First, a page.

What Is Slag in Welding?

close up of welding

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Slag – an unwanted byproduct or an essential tool in the welding process?

If you’re at all familiar with welding, you’ve probably come across the term slag before. Despite being a common part of several common welding techniques, there’s still a lot of confusion surrounding it. Let’s clear up that confusion!

What is the meaning of slag in welding?

The American Welding Society defines slag in welding as “a nonmetallic product resulting from the mutual dissolution of flux and nonmetallic impurities in some welding and brazing processes.”

In simpler terms, slag is a solidified layer that’s left on the weld. It’s a byproduct of specific kinds of welding techniques including submerged arc welding (SAW), shielded metal arc welding (SMAW), and flux-cored welding (FCAW)

Slag is produced as the arc heats up filler metal and the base metals, resulting in a molten weld pool.

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Nonmetallic components such as calcium oxides, silicone, and aluminum that can’t form part of the weld are instantly forced out in a series of complex chemical reactions. These impurities harden into welding slag and sit at the top of the weld.

What is the purpose of slag in welding?

Slag might sound like an unwanted side effect of the welding process, but it’s actually crucial to the success of many welding techniques.

When used correctly, slag serves two primary functions:

  1. It creates a protective layer over a recent weld to prevent it from coming into contact with the air. This reduces the chances of oxidation which can sacrifice the strength of a new weld connection.
  2. Slag creates an enclosure preventing molten weld pools from moving out of place when welding at awkward angles.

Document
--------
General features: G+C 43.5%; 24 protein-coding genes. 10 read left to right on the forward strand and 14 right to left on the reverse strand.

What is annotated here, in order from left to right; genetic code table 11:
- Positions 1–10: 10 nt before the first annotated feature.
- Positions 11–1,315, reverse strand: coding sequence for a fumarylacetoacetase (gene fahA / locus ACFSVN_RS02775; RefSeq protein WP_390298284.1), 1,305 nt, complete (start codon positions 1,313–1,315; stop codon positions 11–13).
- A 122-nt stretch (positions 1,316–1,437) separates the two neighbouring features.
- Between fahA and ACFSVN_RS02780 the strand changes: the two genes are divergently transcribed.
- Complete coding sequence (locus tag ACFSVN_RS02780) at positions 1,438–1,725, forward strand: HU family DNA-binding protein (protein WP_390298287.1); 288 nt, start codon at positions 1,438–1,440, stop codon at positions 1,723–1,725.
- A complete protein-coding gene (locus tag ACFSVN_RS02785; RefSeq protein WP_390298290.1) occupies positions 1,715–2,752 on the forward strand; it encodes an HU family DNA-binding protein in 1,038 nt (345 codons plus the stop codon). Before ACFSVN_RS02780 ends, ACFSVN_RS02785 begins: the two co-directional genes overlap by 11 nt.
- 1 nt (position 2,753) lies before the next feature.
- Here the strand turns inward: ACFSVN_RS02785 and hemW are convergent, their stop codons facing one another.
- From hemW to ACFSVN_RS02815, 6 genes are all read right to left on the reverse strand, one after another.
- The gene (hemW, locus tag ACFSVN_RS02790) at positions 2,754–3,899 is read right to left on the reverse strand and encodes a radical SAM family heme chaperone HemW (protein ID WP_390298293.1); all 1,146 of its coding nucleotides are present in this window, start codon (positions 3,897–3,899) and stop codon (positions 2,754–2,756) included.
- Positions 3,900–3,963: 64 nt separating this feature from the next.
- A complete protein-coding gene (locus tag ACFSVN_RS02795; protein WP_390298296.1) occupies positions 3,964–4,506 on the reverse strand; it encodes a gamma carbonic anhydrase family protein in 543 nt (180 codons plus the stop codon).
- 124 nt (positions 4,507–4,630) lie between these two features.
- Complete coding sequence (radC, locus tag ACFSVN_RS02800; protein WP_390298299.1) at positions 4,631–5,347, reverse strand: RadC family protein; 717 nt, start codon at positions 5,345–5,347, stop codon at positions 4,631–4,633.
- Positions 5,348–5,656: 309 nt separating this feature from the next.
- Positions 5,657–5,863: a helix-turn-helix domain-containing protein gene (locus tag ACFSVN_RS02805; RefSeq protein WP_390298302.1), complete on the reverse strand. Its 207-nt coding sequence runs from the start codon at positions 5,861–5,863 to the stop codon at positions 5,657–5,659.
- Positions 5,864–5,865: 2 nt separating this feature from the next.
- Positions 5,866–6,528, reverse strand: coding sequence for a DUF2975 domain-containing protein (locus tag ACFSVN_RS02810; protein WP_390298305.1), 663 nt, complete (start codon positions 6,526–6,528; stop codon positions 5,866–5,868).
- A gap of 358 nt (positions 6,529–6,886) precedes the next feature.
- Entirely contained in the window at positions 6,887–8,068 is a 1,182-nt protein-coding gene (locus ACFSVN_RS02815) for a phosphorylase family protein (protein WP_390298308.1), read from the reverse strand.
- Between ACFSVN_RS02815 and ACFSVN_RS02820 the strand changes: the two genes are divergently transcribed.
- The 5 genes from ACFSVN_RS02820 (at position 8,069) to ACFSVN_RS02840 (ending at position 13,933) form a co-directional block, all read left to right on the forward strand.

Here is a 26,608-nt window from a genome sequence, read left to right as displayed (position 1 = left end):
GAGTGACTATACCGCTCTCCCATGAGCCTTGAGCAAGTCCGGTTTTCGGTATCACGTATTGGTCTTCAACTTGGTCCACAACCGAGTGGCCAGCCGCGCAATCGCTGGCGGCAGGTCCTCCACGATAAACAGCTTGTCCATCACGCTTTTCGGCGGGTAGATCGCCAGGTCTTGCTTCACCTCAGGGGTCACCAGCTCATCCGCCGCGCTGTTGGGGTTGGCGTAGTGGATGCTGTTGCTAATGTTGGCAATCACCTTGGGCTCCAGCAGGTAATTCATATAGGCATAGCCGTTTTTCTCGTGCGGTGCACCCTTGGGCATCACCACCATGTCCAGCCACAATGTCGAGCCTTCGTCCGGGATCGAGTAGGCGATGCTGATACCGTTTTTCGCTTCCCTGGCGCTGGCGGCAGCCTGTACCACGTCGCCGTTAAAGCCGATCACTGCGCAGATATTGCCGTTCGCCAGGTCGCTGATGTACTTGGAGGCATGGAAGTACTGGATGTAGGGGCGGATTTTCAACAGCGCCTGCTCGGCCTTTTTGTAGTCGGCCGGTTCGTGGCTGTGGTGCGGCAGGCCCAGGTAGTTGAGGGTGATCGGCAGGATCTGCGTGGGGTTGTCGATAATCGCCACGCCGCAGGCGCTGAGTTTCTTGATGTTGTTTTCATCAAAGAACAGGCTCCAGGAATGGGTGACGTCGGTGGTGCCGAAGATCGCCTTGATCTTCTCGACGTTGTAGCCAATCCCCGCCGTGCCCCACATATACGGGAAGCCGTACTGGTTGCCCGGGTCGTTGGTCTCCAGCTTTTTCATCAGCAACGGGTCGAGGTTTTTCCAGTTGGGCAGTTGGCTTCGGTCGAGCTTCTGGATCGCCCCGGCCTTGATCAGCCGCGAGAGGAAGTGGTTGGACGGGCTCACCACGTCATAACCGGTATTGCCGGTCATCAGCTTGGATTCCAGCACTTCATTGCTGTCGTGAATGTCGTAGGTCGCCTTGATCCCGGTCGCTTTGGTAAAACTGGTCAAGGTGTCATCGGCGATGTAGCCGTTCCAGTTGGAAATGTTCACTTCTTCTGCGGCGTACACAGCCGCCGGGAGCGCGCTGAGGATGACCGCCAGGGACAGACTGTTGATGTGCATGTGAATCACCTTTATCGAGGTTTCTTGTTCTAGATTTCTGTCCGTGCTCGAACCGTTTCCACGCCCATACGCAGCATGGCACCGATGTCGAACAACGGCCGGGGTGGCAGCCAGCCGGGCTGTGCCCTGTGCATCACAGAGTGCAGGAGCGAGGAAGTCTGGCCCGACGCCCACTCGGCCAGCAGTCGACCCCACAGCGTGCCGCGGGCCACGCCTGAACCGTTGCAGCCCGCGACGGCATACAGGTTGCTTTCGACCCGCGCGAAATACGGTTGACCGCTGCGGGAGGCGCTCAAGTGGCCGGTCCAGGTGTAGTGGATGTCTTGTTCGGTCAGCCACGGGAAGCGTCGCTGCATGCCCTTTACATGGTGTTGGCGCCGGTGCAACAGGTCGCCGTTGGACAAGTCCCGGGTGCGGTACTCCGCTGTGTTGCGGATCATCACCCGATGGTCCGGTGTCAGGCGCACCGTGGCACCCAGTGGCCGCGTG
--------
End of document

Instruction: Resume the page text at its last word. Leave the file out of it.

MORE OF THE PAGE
Can you leave slag on a weld?

No, you can’t leave slag on a weld. It plays an important role in the welding process, but slag’s positive effects are short-lived.

When left for too long, slag can contribute to a variety of defects including slag inclusion. That’s why welders must remove the slag before it hardens. Removing hardened slag without damaging the weld is difficult.

What is slag inclusion in welding?”

Slag inclusion occurs when the welding slag gets embedded into the actual weld. The nonmetallic particles that comprise the slag aren’t compatible with the metal components of the weld, resulting in a highly visible defect. Slag inclusions can develop on the surface of the weld or in between different layers.

What causes slag inclusion in welding?

Slag inclusion is a common defect of welding and can result from a wide range of improper welding techniques or accidents. Here are some of the most common culprits:

Mismatched current density

If a welder misjudges the current density required for the welding project, the insufficient struggles to create molten metal, making it harder for the slag to remain on top of the actual weld.

Rapid welding speed

When welders rush through their work or aren’t trained well enough, quick passes can easily result in slag inclusion.

Insufficient removal

As mentioned before, slag needs to be fully removed before a welder can make another pass. When the slag isn’t removed completely or at all, slag inclusion inevitably occurs.

Quick temperature change

If the welding pool is allowed to cool quickly, the slag won’t continue floating on top of the weld.

How do you remove slag from welding?

Once slag has fulfilled its role, welders need to remove it immediately before it hardens and potentially ruins the entire weld.

Some ways of removing welding slag without damaging the work are:

  • Chipping
  • Flame-cleaning
  • Grinding
  • Blast cleaning
  • Wire brushing

The specific removal method used will be determined by the type of weld being performed.

Interested in learning more about becoming a welder?

Wondering if you have what it takes to become a welder? Read about some of the best personality traits of a successful welder.